Finding Life Insurance

If you’re considering life insurance for you or your loved one, here’s how to get started on a search.

Life insurance protects family members and other dependents in the event of death. Basically, it’s a contract between an individual and an insurance company in which the insurance company agrees to provide dependents with a certain amount of money upon the individual’s death. This contract, and the payment it represents, is considered personal property.

Some types of life insurance provide you and your family with living benefits, which can play an integral role in a financial portfolio. A holder of such benefits may expect to pay premiums – periodic payments of a fixed amount.

When does someone need life insurance? You should consider purchasing a policy or updating an existing policy if:

  • You have begun the caregiving process for an elderly parent
  • A child or grandchild has been born or adopted
  • There is a concern about funding a child’s education or having enough retirement income
  • You have recently purchased a new home or reaffirmed a mortgage in the past 4-6 months
  • You are recently married or divorced
  • You or your spouse have recently received an inheritance
  • Your health or your spouse’s health has deteriorated

Premiums are based on individual factors, including age, gender, medical history, and the final dollar amount of the selected policy. Generally, insurance companies require a medical exam before application for life insurance. This is especially true when the prospective insurance candidate is older or is applying for a policy worth more money.

The four basic types of life insurance are:

Term life insurance

  • These policies provide protection but do not build cash value
  • The least expensive type of coverage (especially when you are younger)
  • Usually pays your beneficiary a fixed amount of income if you die during the life of the policy
  • Often issued for 1-20 years. Usually renewable (review the policy guidelines).

Whole Life Insurance

  • These policies provide protection and build cash value, often in the form of dividends
  • Premiums fixed for duration of policy
  • The cash value can be used while the individual is alive, to supplement existing retirement funds or to fund a child’s education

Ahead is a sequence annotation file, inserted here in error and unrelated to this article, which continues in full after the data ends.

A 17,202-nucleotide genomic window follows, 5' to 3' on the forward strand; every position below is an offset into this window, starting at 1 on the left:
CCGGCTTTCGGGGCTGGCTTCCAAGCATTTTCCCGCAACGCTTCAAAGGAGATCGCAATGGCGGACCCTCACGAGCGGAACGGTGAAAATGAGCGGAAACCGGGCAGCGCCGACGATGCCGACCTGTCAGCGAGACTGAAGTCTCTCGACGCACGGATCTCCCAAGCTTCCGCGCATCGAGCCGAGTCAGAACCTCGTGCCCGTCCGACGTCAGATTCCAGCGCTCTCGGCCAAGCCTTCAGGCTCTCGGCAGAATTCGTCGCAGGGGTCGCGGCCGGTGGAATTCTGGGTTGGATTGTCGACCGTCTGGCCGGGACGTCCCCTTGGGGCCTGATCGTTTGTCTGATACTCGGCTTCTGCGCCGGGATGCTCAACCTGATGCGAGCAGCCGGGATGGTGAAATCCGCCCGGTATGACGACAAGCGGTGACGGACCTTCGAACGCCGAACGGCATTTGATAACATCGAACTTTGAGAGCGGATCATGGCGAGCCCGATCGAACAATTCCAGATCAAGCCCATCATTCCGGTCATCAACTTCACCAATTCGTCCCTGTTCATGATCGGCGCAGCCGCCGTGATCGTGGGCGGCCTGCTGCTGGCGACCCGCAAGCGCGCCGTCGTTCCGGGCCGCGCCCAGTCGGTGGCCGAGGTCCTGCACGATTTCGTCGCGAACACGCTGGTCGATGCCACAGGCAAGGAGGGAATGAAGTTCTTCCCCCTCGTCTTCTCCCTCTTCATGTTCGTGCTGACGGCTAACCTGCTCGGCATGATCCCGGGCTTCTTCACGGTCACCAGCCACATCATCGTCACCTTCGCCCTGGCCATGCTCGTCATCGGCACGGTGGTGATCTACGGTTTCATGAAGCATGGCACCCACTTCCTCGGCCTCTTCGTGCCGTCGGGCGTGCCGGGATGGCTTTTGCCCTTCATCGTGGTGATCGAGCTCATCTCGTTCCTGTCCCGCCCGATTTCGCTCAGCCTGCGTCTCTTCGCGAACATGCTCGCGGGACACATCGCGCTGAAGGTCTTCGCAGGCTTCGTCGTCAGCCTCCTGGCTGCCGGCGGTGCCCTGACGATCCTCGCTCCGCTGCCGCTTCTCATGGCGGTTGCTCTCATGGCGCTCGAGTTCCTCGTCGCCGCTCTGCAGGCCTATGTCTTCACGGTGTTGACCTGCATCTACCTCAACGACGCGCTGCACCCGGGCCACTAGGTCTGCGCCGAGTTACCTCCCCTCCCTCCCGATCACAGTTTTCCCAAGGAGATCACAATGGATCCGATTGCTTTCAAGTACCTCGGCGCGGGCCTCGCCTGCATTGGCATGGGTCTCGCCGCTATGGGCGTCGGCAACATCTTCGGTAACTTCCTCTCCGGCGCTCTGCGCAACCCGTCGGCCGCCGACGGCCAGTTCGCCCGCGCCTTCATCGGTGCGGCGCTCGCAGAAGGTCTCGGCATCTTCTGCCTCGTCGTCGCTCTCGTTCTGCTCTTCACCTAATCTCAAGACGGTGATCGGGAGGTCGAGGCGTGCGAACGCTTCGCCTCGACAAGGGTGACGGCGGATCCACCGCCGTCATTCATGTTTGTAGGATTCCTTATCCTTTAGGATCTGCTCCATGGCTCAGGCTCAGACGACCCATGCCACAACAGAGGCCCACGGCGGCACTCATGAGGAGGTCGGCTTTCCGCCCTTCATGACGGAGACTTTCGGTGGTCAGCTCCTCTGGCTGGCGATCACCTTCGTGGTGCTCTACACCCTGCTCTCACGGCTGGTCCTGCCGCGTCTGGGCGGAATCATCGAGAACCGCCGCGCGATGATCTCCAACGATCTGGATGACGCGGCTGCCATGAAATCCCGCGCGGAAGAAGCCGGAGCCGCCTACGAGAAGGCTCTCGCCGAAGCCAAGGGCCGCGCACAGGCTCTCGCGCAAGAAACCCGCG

• Any withdraws or loans will decrease the overall cash benefit

Universal Life Insurance

  • Policies provide protection and build cash value at slightly faster rate. Net premium payments earn at guaranteed interest rates.
  • Flexible because you have the ability to adjust the death benefit and premium payments
  • Withdrawals or loans against the cash benefit are allowed at any time
  • Policy may allow you to skip a premium payment. Note, however, that the administrative and death benefit costs are then deducted from the cash value of the policy.
  • Rates are subject to change but can’t fall below guaranteed minimum

Variable Life Insurance

  • These policies typically provide less protection. If investments perform poorly, the death benefit will likely decrease. Still, these policies can build cash value at a much faster rate
  • You decide how policy values are invested
  • You may withdraw or borrow against the policy at any time
  • This type of policy is sold by “prospectus” – a written statement disclosing the terms of a securities offering or a mutual fund.Strict rules govern disclosure, so read a prospectus very carefully before purchasing a policy

Regardless of the type of policy, there are two types of life insurance policy assignments:

  • Absolute assignment, in which all ownership rights will be transferred to another individuals
  • Collateral assignment, in which certain ownership rights are transferable. This is most helpful in cases where the policy will serve as security for a loan or other debt

Additionally, there are two types of beneficiary designations:

  • With revocable designation, the insured individual can change the designation of the policy
  • An irrevocable designation means that After the policy is designated, the insured individual can never change this designation

In reviewing life insurance policies, there are several questions that you should ask yourself. These include:

  • Is this policy intended to serve as anything other than a measure of protection for family members? Is the policy expected to provide funding for a child’s education or additional money for estate taxes?
  • How much money can you afford to pay for a policy?
  • Have you investigated at least three insurance companies? Note: Your local library will have publications created by independent agencies that rate insurance companies. Check these to verify aspects of an insurer’s consumer history and the competitive nature of an insurer’s prices.
  • Is my first choice of insurance company a member of the Insurance Marketplace Standards Association (IMSA)? (The IMSA is a voluntary organization that sets standards of ethical conduct for insurers—if the insurer is a member, you may usually assume that its policies and guidelines are fair.)
    Be sure to ask questions when you do not understand something and read the guidelines of multiple policies before thoroughly reviewing your final choice.

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